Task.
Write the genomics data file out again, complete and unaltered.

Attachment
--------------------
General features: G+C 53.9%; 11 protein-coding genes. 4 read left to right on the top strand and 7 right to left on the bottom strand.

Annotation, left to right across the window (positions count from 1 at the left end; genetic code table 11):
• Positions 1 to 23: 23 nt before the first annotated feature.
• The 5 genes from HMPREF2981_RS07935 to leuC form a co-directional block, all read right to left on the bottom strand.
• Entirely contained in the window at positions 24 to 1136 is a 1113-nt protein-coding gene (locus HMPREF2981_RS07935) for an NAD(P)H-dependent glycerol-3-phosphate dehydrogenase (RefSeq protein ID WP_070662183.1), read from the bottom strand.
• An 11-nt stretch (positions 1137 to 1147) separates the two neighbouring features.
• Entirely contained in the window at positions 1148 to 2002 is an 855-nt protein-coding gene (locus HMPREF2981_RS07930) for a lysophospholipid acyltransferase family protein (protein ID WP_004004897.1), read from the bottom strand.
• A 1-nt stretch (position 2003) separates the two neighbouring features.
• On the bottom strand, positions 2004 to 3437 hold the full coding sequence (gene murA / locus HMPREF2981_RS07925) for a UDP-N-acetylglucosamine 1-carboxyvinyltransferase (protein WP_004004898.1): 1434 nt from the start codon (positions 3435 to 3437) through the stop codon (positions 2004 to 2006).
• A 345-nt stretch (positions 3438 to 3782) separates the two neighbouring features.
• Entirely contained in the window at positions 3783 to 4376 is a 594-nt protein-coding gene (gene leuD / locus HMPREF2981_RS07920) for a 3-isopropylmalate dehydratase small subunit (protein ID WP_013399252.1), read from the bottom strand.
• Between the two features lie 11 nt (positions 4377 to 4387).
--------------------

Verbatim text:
General features: G+C 53.9%; 11 protein-coding genes. 4 read left to right on the top strand and 7 right to left on the bottom strand.

Annotation, left to right across the window (positions count from 1 at the left end; genetic code table 11):
• Positions 1 to 23: 23 nt before the first annotated feature.
• The 5 genes from HMPREF2981_RS07935 to leuC form a co-directional block, all read right to left on the bottom strand.
• Entirely contained in the window at positions 24 to 1136 is a 1113-nt protein-coding gene (locus HMPREF2981_RS07935) for an NAD(P)H-dependent glycerol-3-phosphate dehydrogenase (RefSeq protein ID WP_070662183.1), read from the bottom strand.
• An 11-nt stretch (positions 1137 to 1147) separates the two neighbouring features.
• Entirely contained in the window at positions 1148 to 2002 is an 855-nt protein-coding gene (locus HMPREF2981_RS07930) for a lysophospholipid acyltransferase family protein (protein ID WP_004004897.1), read from the bottom strand.
• A 1-nt stretch (position 2003) separates the two neighbouring features.
• On the bottom strand, positions 2004 to 3437 hold the full coding sequence (gene murA / locus HMPREF2981_RS07925) for a UDP-N-acetylglucosamine 1-carboxyvinyltransferase (protein WP_004004898.1): 1434 nt from the start codon (positions 3435 to 3437) through the stop codon (positions 2004 to 2006).
• A 345-nt stretch (positions 3438 to 3782) separates the two neighbouring features.
• Entirely contained in the window at positions 3783 to 4376 is a 594-nt protein-coding gene (gene leuD / locus HMPREF2981_RS07920) for a 3-isopropylmalate dehydratase small subunit (protein ID WP_013399252.1), read from the bottom strand.
• Between the two features lie 11 nt (positions 4377 to 4387).